Friday, March 17, 2006

Beannachtaí na Féile Pádraig!

This is me in Ireland. Literally about ten years ago. Today as I was putzing around the house after a night out with friends where I drank too much wine (yes, I know that is verboten SBD contraband, but seriously, did you think I wasn't going to drink?)-- and anyway back to putzing-- I was eating my lunch and turned the old idiot box on and what do you think I saw there? The Commitments: One of my favorite Roddy Doyle bukes turned movie. (The Snapper is really far better.)

Last time I was in Ireland, it was 1999. It's really getting time to reconcile this, but even there in '99, Dublin had changed. It struck me when watching the start of The Commitments how much that city has changed. I lived, as I've noted before, in a working class similar to the ones that Roddy Doyle describes in his books. Although I was a south-sider jackeen, so we did at least have that over the others. Nevertheless, times were very hard for many people in our little neighborhood. When I was living there the unemployment rate was 15-20% nationally. We used to tell a joke about a man drowning in the Liffey, and a man jumped in after him, pulled up and asked where his job was. When he found out, he swam back out, but let the man keep drowning. You know. So he could go and get that job. There's nothing glorious or glamorous about poverty, but I found myself a little wistful for that old Dublin. The small house and my room that was smaller than my closet is right now. The way we never really rang anyone up that lived in the neighborhood because it was "too dear." Instead we'd walk down the street, have tea and biscuits, and generally live in a nice world. Not that it was all wine and roses. You couldn't fart on Bulfin Road without the whole street knowing it. And at night when I'd come home, perhaps with a fella, I'd always see the neighbor's curtain go back to peep out at me. We'd laugh at our neighbors who every Saturday had the same things out on the line to dry: six pairs of ladies of underwear, one pair of men's boxers, and two tea towels. It never varied. And the neighborhood was rough and we had our alarm, but still got broken into twice. And sometimes in the morning I'd hear a horse clop past my window, and I'd wonder where it was really that I was living. One of the songs we'd sing was "My Heart is in Ireland" and sometimes I'd just tear up because I knew that someday that song would mean something more sad than it did at the time. I thought about the neighbor of my parents in Michigan, and how he hardly ever talked about Ireland. I didn't understand it at that time, and now I do. And for awhile I thought I'd never leave. And now I can't imagine my life if I hadn't left. And I'm both grateful for that and wistful at the same exact time.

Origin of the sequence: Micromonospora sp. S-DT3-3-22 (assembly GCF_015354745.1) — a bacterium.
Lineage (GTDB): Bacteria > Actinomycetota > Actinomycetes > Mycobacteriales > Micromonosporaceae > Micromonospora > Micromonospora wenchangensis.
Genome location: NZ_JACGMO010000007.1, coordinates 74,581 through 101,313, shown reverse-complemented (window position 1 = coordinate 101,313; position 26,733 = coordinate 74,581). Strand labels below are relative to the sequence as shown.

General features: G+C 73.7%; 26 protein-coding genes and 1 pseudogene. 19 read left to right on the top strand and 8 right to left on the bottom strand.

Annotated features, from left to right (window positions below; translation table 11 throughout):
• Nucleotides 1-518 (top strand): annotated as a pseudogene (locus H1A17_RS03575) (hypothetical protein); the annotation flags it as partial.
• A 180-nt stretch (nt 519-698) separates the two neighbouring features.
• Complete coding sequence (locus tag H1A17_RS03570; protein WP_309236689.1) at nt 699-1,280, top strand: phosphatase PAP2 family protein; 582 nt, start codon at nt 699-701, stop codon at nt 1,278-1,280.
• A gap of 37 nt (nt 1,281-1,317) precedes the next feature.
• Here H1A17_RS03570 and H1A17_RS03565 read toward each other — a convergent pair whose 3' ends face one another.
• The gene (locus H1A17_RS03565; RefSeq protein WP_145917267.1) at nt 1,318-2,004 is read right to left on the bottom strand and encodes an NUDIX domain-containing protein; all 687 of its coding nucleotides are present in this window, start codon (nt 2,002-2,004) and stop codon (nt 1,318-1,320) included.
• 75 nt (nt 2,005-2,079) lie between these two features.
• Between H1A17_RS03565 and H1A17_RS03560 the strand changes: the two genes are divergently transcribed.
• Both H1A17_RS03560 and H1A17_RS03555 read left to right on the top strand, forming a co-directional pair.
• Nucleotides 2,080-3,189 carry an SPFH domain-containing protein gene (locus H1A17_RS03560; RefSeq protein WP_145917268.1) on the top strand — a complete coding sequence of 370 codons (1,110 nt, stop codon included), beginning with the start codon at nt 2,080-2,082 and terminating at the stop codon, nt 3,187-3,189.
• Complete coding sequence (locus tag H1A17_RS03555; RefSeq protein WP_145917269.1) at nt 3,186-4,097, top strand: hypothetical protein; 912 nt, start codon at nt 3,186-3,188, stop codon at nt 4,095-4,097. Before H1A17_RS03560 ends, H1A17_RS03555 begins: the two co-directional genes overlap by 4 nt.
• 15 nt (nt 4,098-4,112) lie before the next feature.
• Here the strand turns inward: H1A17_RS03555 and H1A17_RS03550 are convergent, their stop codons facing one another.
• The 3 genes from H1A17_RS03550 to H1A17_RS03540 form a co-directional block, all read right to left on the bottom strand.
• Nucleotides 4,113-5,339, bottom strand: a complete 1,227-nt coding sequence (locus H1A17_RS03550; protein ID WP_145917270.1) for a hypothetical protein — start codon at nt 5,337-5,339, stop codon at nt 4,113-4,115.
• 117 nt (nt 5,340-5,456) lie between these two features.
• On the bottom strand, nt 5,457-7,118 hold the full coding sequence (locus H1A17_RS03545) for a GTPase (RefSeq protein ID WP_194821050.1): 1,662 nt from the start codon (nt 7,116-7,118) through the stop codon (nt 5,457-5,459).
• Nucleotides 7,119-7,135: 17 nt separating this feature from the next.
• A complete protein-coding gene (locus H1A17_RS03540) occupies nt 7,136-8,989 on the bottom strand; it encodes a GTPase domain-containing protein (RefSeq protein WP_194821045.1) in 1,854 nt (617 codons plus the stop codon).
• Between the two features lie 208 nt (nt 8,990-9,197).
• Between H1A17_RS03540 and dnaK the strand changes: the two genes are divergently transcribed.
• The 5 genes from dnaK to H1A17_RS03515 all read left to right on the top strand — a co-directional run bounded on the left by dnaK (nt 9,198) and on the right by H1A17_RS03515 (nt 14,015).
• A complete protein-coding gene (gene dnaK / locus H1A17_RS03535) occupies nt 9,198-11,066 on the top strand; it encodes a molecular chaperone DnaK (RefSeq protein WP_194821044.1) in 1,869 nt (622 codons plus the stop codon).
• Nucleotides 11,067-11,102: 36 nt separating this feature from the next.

Oh, Ireland. It's a long long way from Clare to here...


Anonymous pixi said...

My Irish grandmother used to say "the fellas" all the time. Sniff. I miss her.

Great post.

4:12 PM  
Blogger DD said...

I hope someday we will be able to visit Mr. DD's extended family and have an opportunity to do more than see these type of beautiful photos.

4:32 PM  
Blogger Career Guy said...

We still talk about our trip to Ireland in 2004 for our daughter's wedding. We'd like to go back and drive through the south this time.

I remember being charmed by everything: the pubs, the trains, the buses, the people, the buildings, the parking meters, the convenience store. Cadbury chocolate chip cookies. Can't get them here, you know.

Our daughter and her husband are staying in Dun Laoghaire with his parents. She's adapted quite well. I think you've seen her blog at She actually brought her camogie stick with her to Slovenia so she could practice. Funny kid.

Oh-sorry, this is your blog after all. I'll stop now.

9:14 PM  
Blogger fisher queen said...

Oh I loved that post. I've always wanted to go to Ireland.

6:53 PM  
Anonymous Manuela said...

THIS post just freaked me right out!!!! Because I read it about five minutes after putting down a book I bought this afternoon, about Irish history. Not a CLUE what possessed me to buy the book... wait... maybe there's something about shamrocks and Leprechauns that I need to be doing to make this cycle a SUCCESS!!!

Ok... not.

Oh... and you are just so SCRUMPTIOUS to look at ... you are just my perfect vision of female gorgeousness.

SMOOCH! (with respect to Partner as always...)

8:18 PM  
Blogger Robin said...

We have friends here who are moving to Ireland in April. Enjoyed reading your post. I've never been!

9:07 AM  
Blogger Pamplemousse said...

Aaah, would you look at those little rosy cheeks in the fresh air there???

The horse-drawn carts are still there in Dublin, you know. I have seen them!

2:53 PM  

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